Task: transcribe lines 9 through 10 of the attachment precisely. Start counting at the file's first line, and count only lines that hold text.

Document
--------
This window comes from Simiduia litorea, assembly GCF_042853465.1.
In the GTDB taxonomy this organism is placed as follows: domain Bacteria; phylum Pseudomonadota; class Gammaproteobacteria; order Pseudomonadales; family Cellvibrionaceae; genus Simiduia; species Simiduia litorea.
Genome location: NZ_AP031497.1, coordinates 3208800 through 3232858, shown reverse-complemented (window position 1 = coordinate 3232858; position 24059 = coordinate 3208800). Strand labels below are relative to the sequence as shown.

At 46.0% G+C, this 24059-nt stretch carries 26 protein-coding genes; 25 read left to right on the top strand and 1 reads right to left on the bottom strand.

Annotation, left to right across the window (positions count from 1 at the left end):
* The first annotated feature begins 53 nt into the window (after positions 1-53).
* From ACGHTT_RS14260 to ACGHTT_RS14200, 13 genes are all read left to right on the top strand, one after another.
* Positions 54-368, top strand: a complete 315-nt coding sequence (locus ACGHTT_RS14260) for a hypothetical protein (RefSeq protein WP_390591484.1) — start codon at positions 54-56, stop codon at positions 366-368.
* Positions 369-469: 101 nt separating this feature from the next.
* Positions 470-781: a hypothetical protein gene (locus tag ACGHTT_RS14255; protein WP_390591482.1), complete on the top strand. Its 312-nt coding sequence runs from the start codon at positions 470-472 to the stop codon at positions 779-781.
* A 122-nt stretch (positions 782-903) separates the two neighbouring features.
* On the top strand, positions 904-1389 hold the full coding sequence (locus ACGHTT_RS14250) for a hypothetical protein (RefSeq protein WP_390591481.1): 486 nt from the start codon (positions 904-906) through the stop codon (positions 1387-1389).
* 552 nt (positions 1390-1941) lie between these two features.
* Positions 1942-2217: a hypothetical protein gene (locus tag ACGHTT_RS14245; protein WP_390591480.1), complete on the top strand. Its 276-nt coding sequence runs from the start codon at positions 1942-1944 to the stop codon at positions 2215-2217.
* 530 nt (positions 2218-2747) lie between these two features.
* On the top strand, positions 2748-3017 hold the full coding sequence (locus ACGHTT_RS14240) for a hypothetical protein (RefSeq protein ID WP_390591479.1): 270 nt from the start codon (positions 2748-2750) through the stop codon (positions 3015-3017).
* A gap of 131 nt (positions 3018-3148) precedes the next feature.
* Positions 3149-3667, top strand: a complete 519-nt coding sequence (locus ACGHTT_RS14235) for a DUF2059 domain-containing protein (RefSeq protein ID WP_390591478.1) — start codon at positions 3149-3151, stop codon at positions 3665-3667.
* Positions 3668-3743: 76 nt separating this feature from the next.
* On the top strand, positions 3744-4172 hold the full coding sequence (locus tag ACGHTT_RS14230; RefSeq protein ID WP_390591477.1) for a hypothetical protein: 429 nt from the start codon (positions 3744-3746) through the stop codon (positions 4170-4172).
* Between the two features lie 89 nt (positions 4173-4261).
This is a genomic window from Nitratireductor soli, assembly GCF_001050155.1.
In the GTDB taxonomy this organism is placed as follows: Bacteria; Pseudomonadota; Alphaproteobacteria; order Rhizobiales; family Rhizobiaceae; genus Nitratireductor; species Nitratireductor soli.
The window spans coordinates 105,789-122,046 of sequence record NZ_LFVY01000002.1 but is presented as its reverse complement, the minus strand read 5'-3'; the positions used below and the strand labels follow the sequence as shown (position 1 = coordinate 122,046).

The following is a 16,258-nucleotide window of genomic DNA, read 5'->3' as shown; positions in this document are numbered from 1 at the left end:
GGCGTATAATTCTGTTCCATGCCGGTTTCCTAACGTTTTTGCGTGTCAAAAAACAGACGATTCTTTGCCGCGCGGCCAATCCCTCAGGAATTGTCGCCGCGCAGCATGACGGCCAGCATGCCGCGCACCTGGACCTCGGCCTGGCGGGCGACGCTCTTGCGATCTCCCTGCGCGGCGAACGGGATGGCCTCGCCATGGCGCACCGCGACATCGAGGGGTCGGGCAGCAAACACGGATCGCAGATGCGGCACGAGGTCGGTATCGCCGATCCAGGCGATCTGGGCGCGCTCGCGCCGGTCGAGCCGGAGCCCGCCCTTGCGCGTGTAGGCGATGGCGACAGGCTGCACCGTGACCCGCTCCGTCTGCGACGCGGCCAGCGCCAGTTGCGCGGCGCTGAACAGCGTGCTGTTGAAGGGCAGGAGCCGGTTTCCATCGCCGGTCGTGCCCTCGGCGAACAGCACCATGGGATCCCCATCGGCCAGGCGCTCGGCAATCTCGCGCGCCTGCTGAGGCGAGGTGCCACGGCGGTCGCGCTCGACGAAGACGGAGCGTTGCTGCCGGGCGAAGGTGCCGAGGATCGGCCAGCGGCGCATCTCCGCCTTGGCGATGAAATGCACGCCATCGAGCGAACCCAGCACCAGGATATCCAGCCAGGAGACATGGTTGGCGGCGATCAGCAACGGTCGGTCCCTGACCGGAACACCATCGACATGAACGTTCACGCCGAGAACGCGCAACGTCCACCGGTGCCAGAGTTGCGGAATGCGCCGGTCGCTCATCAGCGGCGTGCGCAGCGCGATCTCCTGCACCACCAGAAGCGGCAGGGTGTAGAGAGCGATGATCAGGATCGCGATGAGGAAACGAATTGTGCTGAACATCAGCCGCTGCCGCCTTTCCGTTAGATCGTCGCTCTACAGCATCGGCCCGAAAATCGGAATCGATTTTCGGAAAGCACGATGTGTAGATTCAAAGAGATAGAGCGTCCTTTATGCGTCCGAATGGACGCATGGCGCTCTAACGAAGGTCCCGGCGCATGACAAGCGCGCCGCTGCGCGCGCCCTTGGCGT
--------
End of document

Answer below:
* Positions 369-469: 101 nt separating this feature from the next.
* Positions 470-781: a hypothetical protein gene (locus tag ACGHTT_RS14255; protein WP_390591482.1), complete on the top strand. Its 312-nt coding sequence runs from the start codon at positions 470-472 to the stop codon at positions 779-781.